Carol really hit an al-anon bottom, and when you’re addicted to people and you’re addicted to not respecting their boundaries and not having any boundaries of your own. I had a sponsor when I first came in who said that’s worse than being addicted to alcohol. And on some level, I believe that. You can just put down the bottle, but putting down people is a lot harder. So yeah, she had an al-anon bomb this season and I think it was a long time coming. Just because somebody gets over it doesn’t mean that it changes everything in their lives. Also, I read a partner’s stuff. This is where this came from. And when I did it, I was searching for something. I wanted answers. And I feel like in the same way, Sam’s getting her own life and she’s been sober a year and a half and she’s dating this guy and Carol’s like, “I just want to understand why I feel neglected on some level.” So in a really messed up way, she was trying to bring her daughter back and in doing so, she actually pushed her daughter further away. She further isolated herself.
Earlier, you mentioned that touching moment between Felicia and Carol and when it happened, I reflected on the way you portray mothers. They are individual women first with whole lives. Then they’re mothers. We actually rarely see Felicia with her kid onscreen and Carol spends much of this season not in scenes with her grown child Sam. Was that a conscious choice?
That’s a really good question. When I created Felicia, I wanted to show that she was a mom with a life; that she had things to do; that she, you know, got pregnant young, but it wasn’t like she was a single mom that didn’t ever have her shit together. Again, another trope. I wanted to show that, here’s this powerful, sexy woman who has a kid and has her own salon and it’s thriving. And she can drink but she’s not alcoholic and, God, am I jealous of her. So yeah, I think you’re right. Motherhood is a part of their story, but it’s not the only part of their story.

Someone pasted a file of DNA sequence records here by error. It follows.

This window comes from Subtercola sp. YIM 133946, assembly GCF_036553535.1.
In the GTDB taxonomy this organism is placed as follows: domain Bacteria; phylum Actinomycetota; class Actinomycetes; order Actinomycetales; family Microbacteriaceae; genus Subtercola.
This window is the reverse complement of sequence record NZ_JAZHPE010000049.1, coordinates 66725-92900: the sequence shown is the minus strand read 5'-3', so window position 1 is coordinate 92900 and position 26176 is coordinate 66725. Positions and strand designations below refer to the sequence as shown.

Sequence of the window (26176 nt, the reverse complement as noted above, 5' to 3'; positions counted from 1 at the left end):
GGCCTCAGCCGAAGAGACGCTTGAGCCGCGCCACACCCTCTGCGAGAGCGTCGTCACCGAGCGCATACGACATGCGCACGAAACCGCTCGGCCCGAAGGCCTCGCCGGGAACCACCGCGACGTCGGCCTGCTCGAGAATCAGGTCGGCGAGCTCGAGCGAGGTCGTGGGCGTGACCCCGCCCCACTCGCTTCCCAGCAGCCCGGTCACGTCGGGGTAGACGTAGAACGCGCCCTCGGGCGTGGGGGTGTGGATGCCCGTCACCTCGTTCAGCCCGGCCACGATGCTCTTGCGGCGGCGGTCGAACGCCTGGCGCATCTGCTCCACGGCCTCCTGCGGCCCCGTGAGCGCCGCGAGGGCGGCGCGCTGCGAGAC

I want to go back to the fallout between Sam and Carol because it was driven by the same tension between Sam and Brit regarding Joel: Sam being really honest. Does someone in recovery, in your opinion, need to have a different relationship to honesty than someone who isn’t?
I’ve heard this: If we start being dishonest in one area, we will start being dishonest in another area, and then finally I’m at a bar and ordering a drink. I do believe that. We say we want to make amends unless we would do harm. So there is being honest and being harmful and we don’t want to do that, but in my opinion, Sam telling Brit, “I almost hooked up with Joel but I didn’t,” was kind of causing more harm than good, in a way. Unfortunately, I think we have to be honest because we’ve lied our whole lives. I lied about drinking for years. For years. My mother when I came in, she didn’t know I was an alcoholic. That’s crazy to me. But I was so good at concealing it. Even some of my good friends were like, “I didn’t know it was that bad.” And now I’m like, “How did you not know that?” But you do what you have to do to get your next hit. All humans lie, of course. But we have to be more careful, I think, about that stuff.
Sam is pretty indecisive all season in every area but one: her job. She initially walked away from it at the start, but returned and then fought to keep it. Why was that the one sure thing in Sam’s life? Especially for someone in recovery working in a field that has a historical relationship to alcohol and substance use disorders.
I think the job, without her knowing it, is part of her higher power. Then being in a job where people drink lot — I mean, I’m in Hollywood. Talk about that. (Laughs.) We get sober and we should be able to go anywhere. Now, do I like being in a bar with drunk people? No, I don’t, that’s not enjoyable for me. But I don’t want to be limited in what I can do. That’s not why I got sober to begin with. I think it’s funny because you’re the second person to be like, journalism is a really alcoholic field. But, you know, my mother wanted to be a journalist and to me, journalism is the highest level of writing to me. I value it and I put it above TV writing, so that’s where I’m coming from with that and what I’m putting into the character — but also, she fought for that job. That was her first, real sober job. She’s not going to just give that up. No way. “I didn’t come all this way to give it up for some dude. That’s not happening.”